As much as I like to think of myself as a spontaneous, free-spirited person, it’s obvious that I am more prone to routine, habit and structure. It only took three days for my new dog to figure this out about my morning routine. Even then I was trying to vary the pattern so she wouldn’t catch on…to no avail. Her ability to know that I was going to work after achieving certain tasks, leaving her alone for the day, brought out an obstinacy and nervousness I didn’t know was possible in such a little dog. I admired her intelligence for picking up my habits so quickly. It caused me to wake up to and rethink what I was doing, and how I was going to ‘out smart’ this little four-legged teacher.
Routines or habits can be good. I find they make remembering things less stressful if I do certain tasks the same way every day, such as putting my keys in the same place so I can find them later. I’ve experienced trying to change this one habit in recent weeks with negative results. I put my work keys in a different spot than I usually do, forgot I had done so, and walked away. Later, when I realized they were not in-hand, I retraced my steps only to discover that someone else had picked them up and given them to a manager. Eventually I tracked them down and my key-carrying habit has been reinstated. Some habits aren’t worth changing. Others are.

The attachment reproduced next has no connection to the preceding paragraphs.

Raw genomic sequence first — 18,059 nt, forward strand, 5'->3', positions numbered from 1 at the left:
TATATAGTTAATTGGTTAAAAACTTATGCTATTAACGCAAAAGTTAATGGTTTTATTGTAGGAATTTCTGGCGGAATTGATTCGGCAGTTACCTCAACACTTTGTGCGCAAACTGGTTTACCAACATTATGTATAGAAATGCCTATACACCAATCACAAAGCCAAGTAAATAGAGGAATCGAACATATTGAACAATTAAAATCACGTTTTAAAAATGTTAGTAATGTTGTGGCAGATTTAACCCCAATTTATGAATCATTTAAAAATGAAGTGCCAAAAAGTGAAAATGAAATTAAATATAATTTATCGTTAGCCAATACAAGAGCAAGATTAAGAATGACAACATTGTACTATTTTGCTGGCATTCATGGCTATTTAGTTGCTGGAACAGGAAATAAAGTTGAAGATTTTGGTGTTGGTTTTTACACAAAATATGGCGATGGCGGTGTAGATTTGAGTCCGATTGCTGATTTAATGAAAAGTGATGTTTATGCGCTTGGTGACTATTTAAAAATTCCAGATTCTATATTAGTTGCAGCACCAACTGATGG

When we employ routines that allow us to be the most efficient, the most productive, they often become a habit, until something new is introduced to the process – such as a small dog. Now, I’m more aware of the routine things I do in the morning. Since I want to ease the anxiety of this small critter (an adopted, rescue dog), but still get ready for the day, I mix up my tasks. Yes, doing so slows down my exit just a bit. However, knowing I leave her calm and peaceful, I feel better. I’m paying attention. I’m consciously aware that my actions are impacting another living creature and it is my responsibility to do no harm to the best of my ability. This takes practice.
Practice, in the generic definition, is to “repeat something to get better” or “an established way of doing something, especially one that has developed through experience and knowledge.” I see practice as being consciously aware of creating a new positive routine or habit based on experience and knowledge.
For example, when we begin a meditation practice, we are very aware of every sound in the room and the stream of thoughts that suddenly (or so it seems) flood our mind for attention. It takes combining the knowledge of what meditation is – plus conscious awareness and concerted effort – to calm the mind, ignore the sounds, dismiss the thoughts for a time, and go deep into the peaceful place within to commune with Spirit. Repeat as often as possible until it becomes a positive routine and you become serene just preparing for the meditation. Who knows, after awhile, the peacefulness of the meditation practice could very well become your way of being, of living, of habit.
My intent is the same for my new companion – to create a space of peace and trust for her. It will take time for a new routine to form…and lots of practice.